The key changes and additional requirements introduced by the GDPR are:
Individuals have the right
Therefore, organisations must determine how they will enable individuals to exercise these rights and align their processes accordingly.
Businesses must only use other parties to process personal data that provide sufficient guarantees with respect to the implementation of appropriate security measures to satisfy the requirements of the GDPR. These service providers will now be held accountable for their own level of appropriate security, must document their processing to the same extent under the GDPR and must obtain prior consent to employ sub-processors.
Therefore, organizations need to review and amend their contracts with these parties to address the changes in responsibilities.
Organizations (may) need to appoint a data protection officer to be responsible for implementing and monitoring compliance with the GDPR and to carry out assessments of an organization’s data processing in certain circumstances. Organizations are required to map their processing of personal data and undertake data protection impact assessments for higher risk processing.
In addition to businesses that are established in the European Union, also organizations that are located outside the EU, but process personal data in relation to their offer of goods or services to individuals within the EU (or as a result of monitoring individuals within the EU) have to comply with European data protection law.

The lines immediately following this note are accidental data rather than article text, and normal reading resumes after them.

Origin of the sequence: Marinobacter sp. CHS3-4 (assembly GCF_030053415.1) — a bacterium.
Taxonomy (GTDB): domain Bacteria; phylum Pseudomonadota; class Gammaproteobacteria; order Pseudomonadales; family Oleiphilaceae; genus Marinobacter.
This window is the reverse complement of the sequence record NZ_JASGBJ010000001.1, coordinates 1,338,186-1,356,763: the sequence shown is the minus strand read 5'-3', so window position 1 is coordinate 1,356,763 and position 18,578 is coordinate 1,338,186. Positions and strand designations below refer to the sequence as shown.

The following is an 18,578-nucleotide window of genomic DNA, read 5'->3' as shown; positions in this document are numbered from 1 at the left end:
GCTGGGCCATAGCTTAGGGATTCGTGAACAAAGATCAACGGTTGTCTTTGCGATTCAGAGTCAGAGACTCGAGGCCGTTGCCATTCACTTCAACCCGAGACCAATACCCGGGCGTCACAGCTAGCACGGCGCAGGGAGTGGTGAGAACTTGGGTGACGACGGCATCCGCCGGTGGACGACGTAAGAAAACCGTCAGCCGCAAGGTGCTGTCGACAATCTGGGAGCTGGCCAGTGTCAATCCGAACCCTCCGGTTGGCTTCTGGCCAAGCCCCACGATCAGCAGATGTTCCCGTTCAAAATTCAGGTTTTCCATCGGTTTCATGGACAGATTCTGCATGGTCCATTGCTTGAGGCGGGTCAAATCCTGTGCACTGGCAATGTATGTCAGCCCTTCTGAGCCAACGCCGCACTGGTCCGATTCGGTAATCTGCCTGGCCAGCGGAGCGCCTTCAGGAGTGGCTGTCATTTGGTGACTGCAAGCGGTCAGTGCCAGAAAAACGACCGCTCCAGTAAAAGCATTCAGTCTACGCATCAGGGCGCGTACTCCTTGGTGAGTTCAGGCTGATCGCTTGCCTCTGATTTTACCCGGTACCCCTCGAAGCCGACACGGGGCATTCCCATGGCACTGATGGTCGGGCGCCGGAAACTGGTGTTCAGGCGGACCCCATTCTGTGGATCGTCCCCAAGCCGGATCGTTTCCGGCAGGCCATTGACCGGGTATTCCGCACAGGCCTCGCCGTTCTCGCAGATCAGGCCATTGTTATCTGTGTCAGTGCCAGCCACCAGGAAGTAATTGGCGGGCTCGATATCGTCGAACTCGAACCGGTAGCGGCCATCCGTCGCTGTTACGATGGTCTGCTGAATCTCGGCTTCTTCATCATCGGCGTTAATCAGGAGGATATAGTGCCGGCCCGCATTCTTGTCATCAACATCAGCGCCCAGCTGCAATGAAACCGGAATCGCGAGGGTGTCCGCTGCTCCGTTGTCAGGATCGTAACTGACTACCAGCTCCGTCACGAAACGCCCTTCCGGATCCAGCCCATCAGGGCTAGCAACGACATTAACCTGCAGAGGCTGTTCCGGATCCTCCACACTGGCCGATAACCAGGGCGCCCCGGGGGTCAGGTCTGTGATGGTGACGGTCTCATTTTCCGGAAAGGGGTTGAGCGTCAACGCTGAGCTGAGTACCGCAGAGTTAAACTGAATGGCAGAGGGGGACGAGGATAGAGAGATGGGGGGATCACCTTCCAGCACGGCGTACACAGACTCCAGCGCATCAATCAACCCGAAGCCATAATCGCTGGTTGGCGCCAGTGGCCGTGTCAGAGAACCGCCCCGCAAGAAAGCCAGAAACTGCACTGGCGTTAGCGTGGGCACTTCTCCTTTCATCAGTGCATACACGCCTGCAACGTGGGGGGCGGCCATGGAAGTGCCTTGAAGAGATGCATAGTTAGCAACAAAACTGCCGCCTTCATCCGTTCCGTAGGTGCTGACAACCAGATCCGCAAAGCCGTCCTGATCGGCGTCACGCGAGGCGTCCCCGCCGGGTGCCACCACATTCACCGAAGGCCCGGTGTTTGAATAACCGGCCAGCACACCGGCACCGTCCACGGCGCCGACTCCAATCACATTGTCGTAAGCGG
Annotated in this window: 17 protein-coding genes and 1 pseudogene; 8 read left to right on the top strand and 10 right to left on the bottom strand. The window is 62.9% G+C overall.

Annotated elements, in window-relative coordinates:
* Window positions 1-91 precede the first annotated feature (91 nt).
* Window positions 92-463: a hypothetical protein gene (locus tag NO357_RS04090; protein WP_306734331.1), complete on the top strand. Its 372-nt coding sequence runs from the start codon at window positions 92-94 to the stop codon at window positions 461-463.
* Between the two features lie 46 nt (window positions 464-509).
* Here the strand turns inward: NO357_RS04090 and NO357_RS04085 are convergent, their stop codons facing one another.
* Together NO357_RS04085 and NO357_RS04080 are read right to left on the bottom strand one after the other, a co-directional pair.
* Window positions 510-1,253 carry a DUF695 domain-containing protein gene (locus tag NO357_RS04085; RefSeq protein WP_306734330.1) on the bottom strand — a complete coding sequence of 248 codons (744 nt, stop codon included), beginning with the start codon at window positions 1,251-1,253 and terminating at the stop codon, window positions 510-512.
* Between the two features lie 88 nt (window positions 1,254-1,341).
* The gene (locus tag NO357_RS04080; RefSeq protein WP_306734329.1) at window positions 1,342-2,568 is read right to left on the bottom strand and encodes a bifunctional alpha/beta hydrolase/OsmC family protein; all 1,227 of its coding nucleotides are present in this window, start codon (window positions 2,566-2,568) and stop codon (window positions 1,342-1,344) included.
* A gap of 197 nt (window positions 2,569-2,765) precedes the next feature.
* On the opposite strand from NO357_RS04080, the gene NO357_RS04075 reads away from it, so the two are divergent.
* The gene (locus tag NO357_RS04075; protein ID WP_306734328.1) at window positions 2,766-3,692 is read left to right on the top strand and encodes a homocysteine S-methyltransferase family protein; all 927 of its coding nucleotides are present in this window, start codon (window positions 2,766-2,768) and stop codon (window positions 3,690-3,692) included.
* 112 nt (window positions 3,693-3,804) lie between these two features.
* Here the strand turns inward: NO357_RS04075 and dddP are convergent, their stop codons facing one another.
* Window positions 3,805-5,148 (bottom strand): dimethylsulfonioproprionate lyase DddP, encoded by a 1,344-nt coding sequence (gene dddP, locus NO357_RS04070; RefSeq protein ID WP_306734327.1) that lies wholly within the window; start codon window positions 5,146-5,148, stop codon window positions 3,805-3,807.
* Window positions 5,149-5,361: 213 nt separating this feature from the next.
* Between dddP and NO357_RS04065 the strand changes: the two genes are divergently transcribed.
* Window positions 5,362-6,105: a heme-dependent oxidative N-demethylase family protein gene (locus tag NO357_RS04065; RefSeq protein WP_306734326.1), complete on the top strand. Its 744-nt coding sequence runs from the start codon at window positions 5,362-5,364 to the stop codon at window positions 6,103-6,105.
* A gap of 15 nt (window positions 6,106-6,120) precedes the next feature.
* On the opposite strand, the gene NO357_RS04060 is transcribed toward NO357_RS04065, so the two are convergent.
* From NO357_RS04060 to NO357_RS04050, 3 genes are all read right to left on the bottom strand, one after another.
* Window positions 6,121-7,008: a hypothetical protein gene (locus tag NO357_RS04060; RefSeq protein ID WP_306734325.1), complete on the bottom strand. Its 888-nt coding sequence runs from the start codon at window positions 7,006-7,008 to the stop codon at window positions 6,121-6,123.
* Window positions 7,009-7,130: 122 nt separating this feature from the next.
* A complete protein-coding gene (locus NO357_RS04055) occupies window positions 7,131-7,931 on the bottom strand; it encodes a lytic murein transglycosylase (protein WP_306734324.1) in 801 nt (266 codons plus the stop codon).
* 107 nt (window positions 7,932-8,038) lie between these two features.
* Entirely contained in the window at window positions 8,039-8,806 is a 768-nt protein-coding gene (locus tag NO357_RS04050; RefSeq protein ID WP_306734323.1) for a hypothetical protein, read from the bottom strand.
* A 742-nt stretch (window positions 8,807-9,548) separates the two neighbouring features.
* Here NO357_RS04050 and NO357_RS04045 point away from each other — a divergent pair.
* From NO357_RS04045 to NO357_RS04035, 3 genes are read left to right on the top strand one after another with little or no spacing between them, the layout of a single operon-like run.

Therefore, non-EU based businesses need to analyse whether they will be subject to the new rules and how they will comply. In particular they have to determine, whether they have to designate a representative within the EU according to Art. 27 GDPR. For more information see our legal service offer GDPR EU Representative
Organizations have to notify the relevant European data protection authority of a breach without undue delay and where feasible within 72 hours. A notification must also be made to the individuals affected without undue delay where there is a high risk to the individuals concerned.
The maximum fine for a breach of European data protection law will be substantially increased to up to 4% of an enterprise’s worldwide turnover or up to €20 million per infringement, whichever is higher.
We assist you in establishing and maintaining privacy policies, procedures, training tools and cross-functional programs regarding the protection of your company’s personal data, that are tailored to your individual requirements. Once these privacy structures are in place, we work with you on an ongoing basis to update them as laws and regulations, or the company’s own business needs, evolve.
We review and advise you on whether the contracts that you have in place with parties to whom you transfer personal data or from which you process personal data as a contractor (commissioned data processing) enable your business to comply with its requirements under the GDPR. This includes updating and renegotiating those contracts if necessary.
We examine which personal data is transferred internationally by your business and advise you on the extent to which this complies with the GDPR. This includes the drafting of model contracts and Binding Corporate Rules (BCR) to create and implement measures that will enable your business to carry out those transfers lawfully.
We stay up to date on all EU data breach notification requirements and can rapidly advise you on whether disclosure – also to affected individuals – is required.